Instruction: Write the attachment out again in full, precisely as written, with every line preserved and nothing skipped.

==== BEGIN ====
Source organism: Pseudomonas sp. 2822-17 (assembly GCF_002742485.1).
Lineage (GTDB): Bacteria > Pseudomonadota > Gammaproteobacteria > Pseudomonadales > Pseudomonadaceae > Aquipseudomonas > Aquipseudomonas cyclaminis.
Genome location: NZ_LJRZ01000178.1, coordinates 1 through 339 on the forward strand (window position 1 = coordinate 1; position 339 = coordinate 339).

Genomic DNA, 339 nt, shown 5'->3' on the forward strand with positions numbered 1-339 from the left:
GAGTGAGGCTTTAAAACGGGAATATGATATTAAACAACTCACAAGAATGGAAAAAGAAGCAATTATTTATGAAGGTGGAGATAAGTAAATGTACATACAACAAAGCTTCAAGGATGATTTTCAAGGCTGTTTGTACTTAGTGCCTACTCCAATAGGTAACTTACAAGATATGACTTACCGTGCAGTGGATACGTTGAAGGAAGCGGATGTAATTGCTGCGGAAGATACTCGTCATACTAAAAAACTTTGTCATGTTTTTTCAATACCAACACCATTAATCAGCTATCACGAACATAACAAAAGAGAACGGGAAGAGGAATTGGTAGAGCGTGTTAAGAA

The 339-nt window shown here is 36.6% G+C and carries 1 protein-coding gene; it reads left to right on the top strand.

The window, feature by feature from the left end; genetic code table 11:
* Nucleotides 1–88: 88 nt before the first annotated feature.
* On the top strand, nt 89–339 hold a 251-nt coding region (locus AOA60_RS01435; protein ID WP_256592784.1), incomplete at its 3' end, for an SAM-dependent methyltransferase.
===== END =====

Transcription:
Source organism: Pseudomonas sp. 2822-17 (assembly GCF_002742485.1).
Lineage (GTDB): Bacteria > Pseudomonadota > Gammaproteobacteria > Pseudomonadales > Pseudomonadaceae > Aquipseudomonas > Aquipseudomonas cyclaminis.
Genome location: NZ_LJRZ01000178.1, coordinates 1 through 339 on the forward strand (window position 1 = coordinate 1; position 339 = coordinate 339).

Genomic DNA, 339 nt, shown 5'->3' on the forward strand with positions numbered 1-339 from the left:
GAGTGAGGCTTTAAAACGGGAATATGATATTAAACAACTCACAAGAATGGAAAAAGAAGCAATTATTTATGAAGGTGGAGATAAGTAAATGTACATACAACAAAGCTTCAAGGATGATTTTCAAGGCTGTTTGTACTTAGTGCCTACTCCAATAGGTAACTTACAAGATATGACTTACCGTGCAGTGGATACGTTGAAGGAAGCGGATGTAATTGCTGCGGAAGATACTCGTCATACTAAAAAACTTTGTCATGTTTTTTCAATACCAACACCATTAATCAGCTATCACGAACATAACAAAAGAGAACGGGAAGAGGAATTGGTAGAGCGTGTTAAGAA

The 339-nt window shown here is 36.6% G+C and carries 1 protein-coding gene; it reads left to right on the top strand.

The window, feature by feature from the left end; genetic code table 11:
* Nucleotides 1–88: 88 nt before the first annotated feature.
* On the top strand, nt 89–339 hold a 251-nt coding region (locus AOA60_RS01435; protein ID WP_256592784.1), incomplete at its 3' end, for an SAM-dependent methyltransferase.